By Adam Brown and Irina Savu
Jan. 13 (Bloomberg) -- Romania may have its credit rating outlook raised as parliament prepares to pass the 2010 budget this week, unlocking a $30 billion bailout loan, Standard & Poor’s said.
“The ratings on Romania could indeed stabilize at the current level,” S&P credit analyst Marko Mrsnik said in a phone interview today. The outlook will improve if “public finances are put on a consolidation path, and if the private sector’s access to external financing improves and pressures on the banking sector subside.”
Lawmakers are working toward a Jan. 15 deadline to approve the 2010 budget with a deficit no wider than 5.9 percent of gross domestic product, which was made a condition to unlock the International Monetary Fund-led loan. The rescue package was frozen after Romania’s government collapsed in October amid infighting, putting in question budget talks.
The European Union’s second-poorest member is rated BB+ at S&P, the highest junk grade, with a negative outlook. Moody’s Investors Service is the only agency that rates Romania investment grade, at Baa3, while Fitch Ratings has a BB+, the highest non-investment rating.
The leu rose to the strongest in eight months against the euro, strengthening 0.4 percent to 4.1185 per euro as of 2:33 p.m. in Bucharest. It has gained as much as 3 percent this year. The Bucharest Stock Exchange’s main BET indexgained 10 percent this year and rose 0.9 percent today to 5175.53, the highest level since September 2008.
Finance Minister Sebastian Vladescu, speaking in parliament, predicted yesterday that the budget will pass by Jan. 15 and trigger renewed payments from the bailout package.
An IMF delegation will visit Romania next week to review loan conditions and the 2010 budget, which aims to narrow the deficit from an estimated 7.3 percent of GDP in 2009. President Traian Basescu said last month after meeting IMF officials that passing the budget could bring Romania 2.3 billion euros ($3.3 billion) in loan payments as early as February.
The Balkan nation is looking abroad to finance its shortfall to take advantage of improved investor sentiment after a new government was formed. Romania may sell 1 billion euros in euro- denominated bonds in the first quarter and more later in the year, Vladescu said yesterday.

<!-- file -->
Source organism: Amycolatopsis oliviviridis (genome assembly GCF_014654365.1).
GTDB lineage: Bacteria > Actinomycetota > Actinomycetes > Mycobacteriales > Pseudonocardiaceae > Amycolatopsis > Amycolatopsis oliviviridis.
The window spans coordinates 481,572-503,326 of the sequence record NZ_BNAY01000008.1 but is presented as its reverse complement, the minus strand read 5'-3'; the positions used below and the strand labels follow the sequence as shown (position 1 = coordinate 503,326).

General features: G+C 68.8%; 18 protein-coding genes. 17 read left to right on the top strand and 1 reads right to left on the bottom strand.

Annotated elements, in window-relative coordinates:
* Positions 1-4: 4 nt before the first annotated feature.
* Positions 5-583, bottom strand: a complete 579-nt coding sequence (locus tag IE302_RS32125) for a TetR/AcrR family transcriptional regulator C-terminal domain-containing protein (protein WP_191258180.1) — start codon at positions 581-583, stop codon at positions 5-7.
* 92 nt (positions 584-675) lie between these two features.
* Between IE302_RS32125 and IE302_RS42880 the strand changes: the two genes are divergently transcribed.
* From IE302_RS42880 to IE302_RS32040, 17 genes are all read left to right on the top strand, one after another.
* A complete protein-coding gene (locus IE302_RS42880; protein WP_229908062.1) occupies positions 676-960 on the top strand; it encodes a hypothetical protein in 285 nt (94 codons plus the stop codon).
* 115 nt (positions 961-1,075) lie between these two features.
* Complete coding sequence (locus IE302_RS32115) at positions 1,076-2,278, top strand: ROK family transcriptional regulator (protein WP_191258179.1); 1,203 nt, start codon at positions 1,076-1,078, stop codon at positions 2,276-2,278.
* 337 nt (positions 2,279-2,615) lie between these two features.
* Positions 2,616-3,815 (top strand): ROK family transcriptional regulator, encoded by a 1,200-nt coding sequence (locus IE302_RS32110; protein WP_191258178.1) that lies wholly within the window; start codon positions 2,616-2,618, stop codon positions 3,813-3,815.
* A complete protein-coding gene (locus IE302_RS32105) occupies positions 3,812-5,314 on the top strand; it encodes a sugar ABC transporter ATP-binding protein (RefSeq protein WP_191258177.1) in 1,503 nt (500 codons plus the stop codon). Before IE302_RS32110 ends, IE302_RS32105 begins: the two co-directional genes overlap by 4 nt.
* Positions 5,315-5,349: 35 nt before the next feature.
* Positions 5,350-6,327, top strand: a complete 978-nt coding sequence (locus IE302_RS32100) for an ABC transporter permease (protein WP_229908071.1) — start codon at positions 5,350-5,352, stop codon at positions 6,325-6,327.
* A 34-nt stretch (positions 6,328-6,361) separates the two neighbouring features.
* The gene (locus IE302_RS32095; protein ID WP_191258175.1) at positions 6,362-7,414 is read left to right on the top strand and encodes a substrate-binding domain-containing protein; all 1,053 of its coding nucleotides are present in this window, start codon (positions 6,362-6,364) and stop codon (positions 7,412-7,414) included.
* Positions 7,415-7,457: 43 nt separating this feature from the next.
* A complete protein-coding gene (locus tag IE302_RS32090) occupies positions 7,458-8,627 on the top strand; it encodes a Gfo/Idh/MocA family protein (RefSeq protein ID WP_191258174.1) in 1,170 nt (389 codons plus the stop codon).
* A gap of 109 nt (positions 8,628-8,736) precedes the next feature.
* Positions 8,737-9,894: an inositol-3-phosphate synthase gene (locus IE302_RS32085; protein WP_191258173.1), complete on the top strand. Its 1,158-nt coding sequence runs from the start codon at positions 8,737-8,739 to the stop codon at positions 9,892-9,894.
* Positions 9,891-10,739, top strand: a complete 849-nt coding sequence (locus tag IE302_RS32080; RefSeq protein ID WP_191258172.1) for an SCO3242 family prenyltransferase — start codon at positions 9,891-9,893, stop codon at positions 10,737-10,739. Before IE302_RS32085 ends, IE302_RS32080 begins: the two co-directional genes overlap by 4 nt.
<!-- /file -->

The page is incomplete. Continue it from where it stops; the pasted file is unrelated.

Romania last sold euro-denominated bonds in June 2008, raising 750 million euros of 10-year debt at a yield 1.7 percentage points above the mid-swap rate, a benchmark for borrowing, Bloomberg data shows. The government postponed its planned sale of as much as 1.5 billion euros in bonds last year as borrowing costs jumped because of political instability.
The leu lost 4.8 percent against the euro last year, the third-worst performer among 25 emerging-market currencies tracked by Bloomberg, as the IMF froze payments to Romania and the ruling coalition of parties disintegrated in feuding.
Basescu won presidential elections on Dec. 6 with 50.3 percent of the vote against 49.7 percent for opposition leader Mircea Geoana. Basescu nominatedEmil Boc, leader of the Democratic Liberal Party, as prime minister. Boc’s government was approved 276 to 135 in a test of support in Parliament on Dec. 23.
Geoana’s Social Democratic Party, the second largest party in Parliament after Boc’s group, has said it wants the IMF to grant the country a wider budget deficit limit for 2010.
The three-week-old government raised its forecast for economic growth this year to 1.5 percent from 1 percent, and the IMF cut its estimate for 2009economic contraction to 7 percent from 8.5 percent.
The pace slowed in the third quarter of last year to 7.1 percent on the year from 8.7 percent in the second quarter, with most of the improvement coming from the manufacturing industry. The National Statistics Institute said today that industrial output rose an annual 3 percent in November, the first gain in a year, as demand picks up from reviving economies in western Europe.
The Banca Nationala a Romaniei cut its main interest rate on Jan. 5 to 7.5 percent from 8 percent, the first reduction since the former government crumbled. The rate remains the EU’s highest.
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